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Re: Sinosauropteryx tail colors



2010/1/28 Jura <pristichampsus@yahoo.com>:
> This is purely speculative, but if it was originally evolved for display, 
> then perhaps the display was that of a warning. Perhaps the animals used 
> these protofeathers as a way to appear larger to rivals, or to potential 
> predators.
> Of course this would require the subsequent presence of (proto)feather 
> erector muscles. Still, not entirely out of the question.

At least, there are muscles associated with the ventral scales in
snakes, and probably to the dorsal scales of crocodylians which move
the water on its back when mating, so I suppose that if they are also
present also in bird feathers, they would also be associated with
protofeathers.

>Alternatively, the protofeathers might have had a use analogous to the fur of 
>tarantulas, or the super wispy skin of some gecko species; in that they would 
>tear off easily, leaving predators with a mouth full of (possibly irritating) 
>fuzz.

I do not think the protofeathers to be irritant because this seems to
be just an apomorphy of certain spiders. As far as I know, no other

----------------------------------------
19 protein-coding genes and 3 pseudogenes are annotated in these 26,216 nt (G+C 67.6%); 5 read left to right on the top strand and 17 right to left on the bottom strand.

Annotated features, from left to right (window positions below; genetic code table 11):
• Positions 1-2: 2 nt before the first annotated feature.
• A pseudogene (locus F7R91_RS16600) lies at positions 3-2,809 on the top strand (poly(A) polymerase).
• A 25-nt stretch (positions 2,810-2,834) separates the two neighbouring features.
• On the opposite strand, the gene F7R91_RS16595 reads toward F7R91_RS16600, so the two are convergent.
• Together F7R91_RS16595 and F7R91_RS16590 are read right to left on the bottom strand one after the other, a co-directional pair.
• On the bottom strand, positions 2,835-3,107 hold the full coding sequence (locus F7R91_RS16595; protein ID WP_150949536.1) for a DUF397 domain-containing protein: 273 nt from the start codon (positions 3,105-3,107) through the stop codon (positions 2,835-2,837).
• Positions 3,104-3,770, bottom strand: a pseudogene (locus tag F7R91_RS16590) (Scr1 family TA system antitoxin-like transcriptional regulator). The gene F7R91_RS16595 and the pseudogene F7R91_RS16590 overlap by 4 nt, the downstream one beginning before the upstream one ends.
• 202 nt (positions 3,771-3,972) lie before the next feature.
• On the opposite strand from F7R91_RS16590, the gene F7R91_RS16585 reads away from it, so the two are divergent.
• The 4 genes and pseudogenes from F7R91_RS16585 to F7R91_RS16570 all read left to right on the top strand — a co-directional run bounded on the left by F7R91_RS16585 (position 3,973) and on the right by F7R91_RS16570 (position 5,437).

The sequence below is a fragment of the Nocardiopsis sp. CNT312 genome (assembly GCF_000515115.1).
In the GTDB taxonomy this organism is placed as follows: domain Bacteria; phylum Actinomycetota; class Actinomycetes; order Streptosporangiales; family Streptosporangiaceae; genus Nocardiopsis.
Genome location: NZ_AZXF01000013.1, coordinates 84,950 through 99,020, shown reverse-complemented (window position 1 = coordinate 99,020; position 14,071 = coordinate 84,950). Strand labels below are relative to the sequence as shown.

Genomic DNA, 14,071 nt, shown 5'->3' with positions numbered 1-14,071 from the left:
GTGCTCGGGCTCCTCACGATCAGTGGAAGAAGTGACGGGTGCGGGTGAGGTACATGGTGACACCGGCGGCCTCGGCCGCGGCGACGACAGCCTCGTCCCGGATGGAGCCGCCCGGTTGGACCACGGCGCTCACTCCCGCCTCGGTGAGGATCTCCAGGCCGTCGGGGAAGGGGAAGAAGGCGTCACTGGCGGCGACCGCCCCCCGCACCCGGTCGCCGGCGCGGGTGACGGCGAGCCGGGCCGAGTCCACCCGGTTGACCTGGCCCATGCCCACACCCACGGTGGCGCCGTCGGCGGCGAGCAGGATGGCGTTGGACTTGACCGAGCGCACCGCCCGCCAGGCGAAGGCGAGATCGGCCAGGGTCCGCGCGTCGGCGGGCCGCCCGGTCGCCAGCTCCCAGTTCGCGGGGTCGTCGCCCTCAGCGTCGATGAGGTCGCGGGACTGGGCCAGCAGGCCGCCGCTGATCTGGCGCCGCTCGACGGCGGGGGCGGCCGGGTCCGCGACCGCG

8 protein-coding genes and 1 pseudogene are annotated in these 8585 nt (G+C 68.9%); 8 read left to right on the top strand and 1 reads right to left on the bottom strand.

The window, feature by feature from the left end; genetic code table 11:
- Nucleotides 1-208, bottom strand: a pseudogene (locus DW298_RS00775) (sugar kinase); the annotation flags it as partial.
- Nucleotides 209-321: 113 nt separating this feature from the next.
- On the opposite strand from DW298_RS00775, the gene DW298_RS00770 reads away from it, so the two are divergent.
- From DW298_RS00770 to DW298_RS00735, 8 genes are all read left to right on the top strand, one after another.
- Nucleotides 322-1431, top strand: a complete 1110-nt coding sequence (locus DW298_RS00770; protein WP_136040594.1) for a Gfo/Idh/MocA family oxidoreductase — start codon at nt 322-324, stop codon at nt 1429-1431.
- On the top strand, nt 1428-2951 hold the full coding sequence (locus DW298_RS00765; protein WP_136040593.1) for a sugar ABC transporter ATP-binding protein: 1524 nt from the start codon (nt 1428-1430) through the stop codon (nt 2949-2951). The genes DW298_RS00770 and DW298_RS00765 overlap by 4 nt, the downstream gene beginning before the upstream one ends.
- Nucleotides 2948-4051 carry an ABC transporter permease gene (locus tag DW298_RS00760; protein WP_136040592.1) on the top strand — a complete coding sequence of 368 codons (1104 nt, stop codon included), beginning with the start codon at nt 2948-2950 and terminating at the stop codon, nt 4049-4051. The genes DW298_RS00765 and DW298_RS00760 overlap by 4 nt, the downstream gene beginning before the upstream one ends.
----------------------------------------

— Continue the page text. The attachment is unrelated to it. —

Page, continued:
sauropsid has irritant epidermal structures.

Ringed tail signaling does not seem to require protofeathers, because
as said before, many non-avian sauropsids have similar patterns.
Protofeathers would make the tail just a little larger, and then more
obvious. The showing large issue seems as a reasonable adaptive
explanation.

Because of the evidence suggesting tachymetabolism, lately increased
with locomotion data, I would lean towards insulation, yet it is true
that we do not have evidence for a more complete coverage by
protofeathers (although independently inferred tachymetabolism would
suggest so). Anyway, new structures are originally formed
independently of adaptive function, and they are later conserved if
they are useful. And, there may be more than one reason for which a
feature like protofeathers was useful, and in such a case, both
advantages increased the fitness of the animal bearing them. It may be
hard to tell what one was more important if we do not have means of
rejecting one of the two alternatives.

Of course, they may have been preadaptive if they were not so
necessary for heat conservation (are there uninsulated tachymetabolic
animals of this size?) or if the animals did not payed attention to
the hair for display (do crocodiles pay attention to the scales of
their fellows, or just to the the way they move the water? - if not,
the EPB is ambiguous and does not give positive support to the display
hypothesis).